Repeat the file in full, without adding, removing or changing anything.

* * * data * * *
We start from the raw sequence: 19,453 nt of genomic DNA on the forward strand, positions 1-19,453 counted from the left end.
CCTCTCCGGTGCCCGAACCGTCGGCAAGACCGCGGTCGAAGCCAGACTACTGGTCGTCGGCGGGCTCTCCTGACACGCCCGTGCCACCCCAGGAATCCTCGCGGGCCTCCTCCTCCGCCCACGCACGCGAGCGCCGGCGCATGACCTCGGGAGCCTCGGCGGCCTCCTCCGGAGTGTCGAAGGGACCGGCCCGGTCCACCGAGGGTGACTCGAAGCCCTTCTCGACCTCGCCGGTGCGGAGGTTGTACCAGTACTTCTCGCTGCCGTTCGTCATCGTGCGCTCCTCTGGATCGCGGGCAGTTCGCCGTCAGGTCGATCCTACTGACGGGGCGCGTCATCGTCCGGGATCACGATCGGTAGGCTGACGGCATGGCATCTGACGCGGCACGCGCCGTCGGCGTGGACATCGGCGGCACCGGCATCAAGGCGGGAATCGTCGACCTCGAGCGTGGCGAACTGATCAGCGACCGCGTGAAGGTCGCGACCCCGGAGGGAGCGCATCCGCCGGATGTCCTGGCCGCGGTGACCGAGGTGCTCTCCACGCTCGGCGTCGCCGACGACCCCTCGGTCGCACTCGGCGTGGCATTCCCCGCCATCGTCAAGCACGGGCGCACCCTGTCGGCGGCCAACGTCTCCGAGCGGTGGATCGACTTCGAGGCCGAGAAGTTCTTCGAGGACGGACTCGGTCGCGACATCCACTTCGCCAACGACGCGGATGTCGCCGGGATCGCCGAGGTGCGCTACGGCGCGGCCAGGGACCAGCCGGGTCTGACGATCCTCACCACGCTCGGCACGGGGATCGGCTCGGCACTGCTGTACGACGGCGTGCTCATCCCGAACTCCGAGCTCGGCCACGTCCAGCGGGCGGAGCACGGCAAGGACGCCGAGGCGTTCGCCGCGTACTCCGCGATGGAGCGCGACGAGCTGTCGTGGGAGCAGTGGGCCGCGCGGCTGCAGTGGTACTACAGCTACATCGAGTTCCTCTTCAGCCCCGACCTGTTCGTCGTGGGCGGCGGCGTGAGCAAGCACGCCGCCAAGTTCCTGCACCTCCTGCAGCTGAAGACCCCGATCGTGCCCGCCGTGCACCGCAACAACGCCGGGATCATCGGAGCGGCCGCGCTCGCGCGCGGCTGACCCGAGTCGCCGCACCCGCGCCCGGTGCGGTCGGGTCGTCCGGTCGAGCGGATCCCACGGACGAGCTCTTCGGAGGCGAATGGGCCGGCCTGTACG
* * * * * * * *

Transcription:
We start from the raw sequence: 19,453 nt of genomic DNA on the forward strand, positions 1-19,453 counted from the left end.
CCTCTCCGGTGCCCGAACCGTCGGCAAGACCGCGGTCGAAGCCAGACTACTGGTCGTCGGCGGGCTCTCCTGACACGCCCGTGCCACCCCAGGAATCCTCGCGGGCCTCCTCCTCCGCCCACGCACGCGAGCGCCGGCGCATGACCTCGGGAGCCTCGGCGGCCTCCTCCGGAGTGTCGAAGGGACCGGCCCGGTCCACCGAGGGTGACTCGAAGCCCTTCTCGACCTCGCCGGTGCGGAGGTTGTACCAGTACTTCTCGCTGCCGTTCGTCATCGTGCGCTCCTCTGGATCGCGGGCAGTTCGCCGTCAGGTCGATCCTACTGACGGGGCGCGTCATCGTCCGGGATCACGATCGGTAGGCTGACGGCATGGCATCTGACGCGGCACGCGCCGTCGGCGTGGACATCGGCGGCACCGGCATCAAGGCGGGAATCGTCGACCTCGAGCGTGGCGAACTGATCAGCGACCGCGTGAAGGTCGCGACCCCGGAGGGAGCGCATCCGCCGGATGTCCTGGCCGCGGTGACCGAGGTGCTCTCCACGCTCGGCGTCGCCGACGACCCCTCGGTCGCACTCGGCGTGGCATTCCCCGCCATCGTCAAGCACGGGCGCACCCTGTCGGCGGCCAACGTCTCCGAGCGGTGGATCGACTTCGAGGCCGAGAAGTTCTTCGAGGACGGACTCGGTCGCGACATCCACTTCGCCAACGACGCGGATGTCGCCGGGATCGCCGAGGTGCGCTACGGCGCGGCCAGGGACCAGCCGGGTCTGACGATCCTCACCACGCTCGGCACGGGGATCGGCTCGGCACTGCTGTACGACGGCGTGCTCATCCCGAACTCCGAGCTCGGCCACGTCCAGCGGGCGGAGCACGGCAAGGACGCCGAGGCGTTCGCCGCGTACTCCGCGATGGAGCGCGACGAGCTGTCGTGGGAGCAGTGGGCCGCGCGGCTGCAGTGGTACTACAGCTACATCGAGTTCCTCTTCAGCCCCGACCTGTTCGTCGTGGGCGGCGGCGTGAGCAAGCACGCCGCCAAGTTCCTGCACCTCCTGCAGCTGAAGACCCCGATCGTGCCCGCCGTGCACCGCAACAACGCCGGGATCATCGGAGCGGCCGCGCTCGCGCGCGGCTGACCCGAGTCGCCGCACCCGCGCCCGGTGCGGTCGGGTCGTCCGGTCGAGCGGATCCCACGGACGAGCTCTTCGGAGGCGAATGGGCCGGCCTGTACG